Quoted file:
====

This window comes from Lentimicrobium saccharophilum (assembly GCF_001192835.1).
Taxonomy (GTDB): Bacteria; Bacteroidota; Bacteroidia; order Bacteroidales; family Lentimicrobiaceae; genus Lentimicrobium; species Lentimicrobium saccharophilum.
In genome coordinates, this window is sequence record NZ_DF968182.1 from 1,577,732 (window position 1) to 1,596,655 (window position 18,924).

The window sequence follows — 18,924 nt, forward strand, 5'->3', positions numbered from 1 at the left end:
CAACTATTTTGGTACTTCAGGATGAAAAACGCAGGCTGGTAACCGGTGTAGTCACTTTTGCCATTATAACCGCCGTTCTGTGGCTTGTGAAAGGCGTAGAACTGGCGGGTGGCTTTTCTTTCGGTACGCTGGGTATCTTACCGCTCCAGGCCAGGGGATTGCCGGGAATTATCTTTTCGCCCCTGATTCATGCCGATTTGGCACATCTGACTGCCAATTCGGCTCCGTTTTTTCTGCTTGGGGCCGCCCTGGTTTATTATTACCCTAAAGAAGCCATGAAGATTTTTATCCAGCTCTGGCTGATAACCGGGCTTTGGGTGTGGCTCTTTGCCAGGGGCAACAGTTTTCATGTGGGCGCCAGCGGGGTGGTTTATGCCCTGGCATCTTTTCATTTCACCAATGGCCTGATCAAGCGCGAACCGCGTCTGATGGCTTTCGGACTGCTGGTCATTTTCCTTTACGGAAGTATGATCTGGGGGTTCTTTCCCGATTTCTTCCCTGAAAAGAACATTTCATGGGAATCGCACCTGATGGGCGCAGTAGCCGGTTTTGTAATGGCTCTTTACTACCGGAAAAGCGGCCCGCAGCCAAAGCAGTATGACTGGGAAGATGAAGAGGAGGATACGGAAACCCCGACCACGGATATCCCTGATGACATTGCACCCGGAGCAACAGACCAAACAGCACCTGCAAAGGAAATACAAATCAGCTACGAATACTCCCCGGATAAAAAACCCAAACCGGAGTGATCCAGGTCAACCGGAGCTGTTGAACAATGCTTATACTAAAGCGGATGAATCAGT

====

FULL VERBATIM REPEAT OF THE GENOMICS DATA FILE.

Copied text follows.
This window comes from Lentimicrobium saccharophilum (assembly GCF_001192835.1).
Taxonomy (GTDB): Bacteria; Bacteroidota; Bacteroidia; order Bacteroidales; family Lentimicrobiaceae; genus Lentimicrobium; species Lentimicrobium saccharophilum.
In genome coordinates, this window is sequence record NZ_DF968182.1 from 1,577,732 (window position 1) to 1,596,655 (window position 18,924).

The window sequence follows — 18,924 nt, forward strand, 5'->3', positions numbered from 1 at the left end:
CAACTATTTTGGTACTTCAGGATGAAAAACGCAGGCTGGTAACCGGTGTAGTCACTTTTGCCATTATAACCGCCGTTCTGTGGCTTGTGAAAGGCGTAGAACTGGCGGGTGGCTTTTCTTTCGGTACGCTGGGTATCTTACCGCTCCAGGCCAGGGGATTGCCGGGAATTATCTTTTCGCCCCTGATTCATGCCGATTTGGCACATCTGACTGCCAATTCGGCTCCGTTTTTTCTGCTTGGGGCCGCCCTGGTTTATTATTACCCTAAAGAAGCCATGAAGATTTTTATCCAGCTCTGGCTGATAACCGGGCTTTGGGTGTGGCTCTTTGCCAGGGGCAACAGTTTTCATGTGGGCGCCAGCGGGGTGGTTTATGCCCTGGCATCTTTTCATTTCACCAATGGCCTGATCAAGCGCGAACCGCGTCTGATGGCTTTCGGACTGCTGGTCATTTTCCTTTACGGAAGTATGATCTGGGGGTTCTTTCCCGATTTCTTCCCTGAAAAGAACATTTCATGGGAATCGCACCTGATGGGCGCAGTAGCCGGTTTTGTAATGGCTCTTTACTACCGGAAAAGCGGCCCGCAGCCAAAGCAGTATGACTGGGAAGATGAAGAGGAGGATACGGAAACCCCGACCACGGATATCCCTGATGACATTGCACCCGGAGCAACAGACCAAACAGCACCTGCAAAGGAAATACAAATCAGCTACGAATACTCCCCGGATAAAAAACCCAAACCGGAGTGATCCAGGTCAACCGGAGCTGTTGAACAATGCTTATACTAAAGCGGATGAATCAGT